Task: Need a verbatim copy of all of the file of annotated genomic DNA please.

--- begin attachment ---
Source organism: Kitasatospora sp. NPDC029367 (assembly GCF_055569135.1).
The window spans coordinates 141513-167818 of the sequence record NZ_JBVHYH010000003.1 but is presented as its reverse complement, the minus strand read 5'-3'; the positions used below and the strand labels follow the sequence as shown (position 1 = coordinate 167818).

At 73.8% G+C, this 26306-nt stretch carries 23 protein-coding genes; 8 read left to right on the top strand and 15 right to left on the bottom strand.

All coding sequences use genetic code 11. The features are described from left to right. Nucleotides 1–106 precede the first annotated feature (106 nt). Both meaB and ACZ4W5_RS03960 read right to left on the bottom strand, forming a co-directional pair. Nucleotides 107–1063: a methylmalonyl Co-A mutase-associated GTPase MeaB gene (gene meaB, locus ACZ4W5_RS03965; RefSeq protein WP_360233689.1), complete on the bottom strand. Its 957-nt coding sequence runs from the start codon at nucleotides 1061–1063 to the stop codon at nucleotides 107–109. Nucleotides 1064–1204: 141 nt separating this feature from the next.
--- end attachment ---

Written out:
Source organism: Kitasatospora sp. NPDC029367 (assembly GCF_055569135.1).
The window spans coordinates 141513-167818 of the sequence record NZ_JBVHYH010000003.1 but is presented as its reverse complement, the minus strand read 5'-3'; the positions used below and the strand labels follow the sequence as shown (position 1 = coordinate 167818).

At 73.8% G+C, this 26306-nt stretch carries 23 protein-coding genes; 8 read left to right on the top strand and 15 right to left on the bottom strand.

All coding sequences use genetic code 11. The features are described from left to right. Nucleotides 1–106 precede the first annotated feature (106 nt). Both meaB and ACZ4W5_RS03960 read right to left on the bottom strand, forming a co-directional pair. Nucleotides 107–1063: a methylmalonyl Co-A mutase-associated GTPase MeaB gene (gene meaB, locus ACZ4W5_RS03965; RefSeq protein WP_360233689.1), complete on the bottom strand. Its 957-nt coding sequence runs from the start codon at nucleotides 1061–1063 to the stop codon at nucleotides 107–109. Nucleotides 1064–1204: 141 nt separating this feature from the next.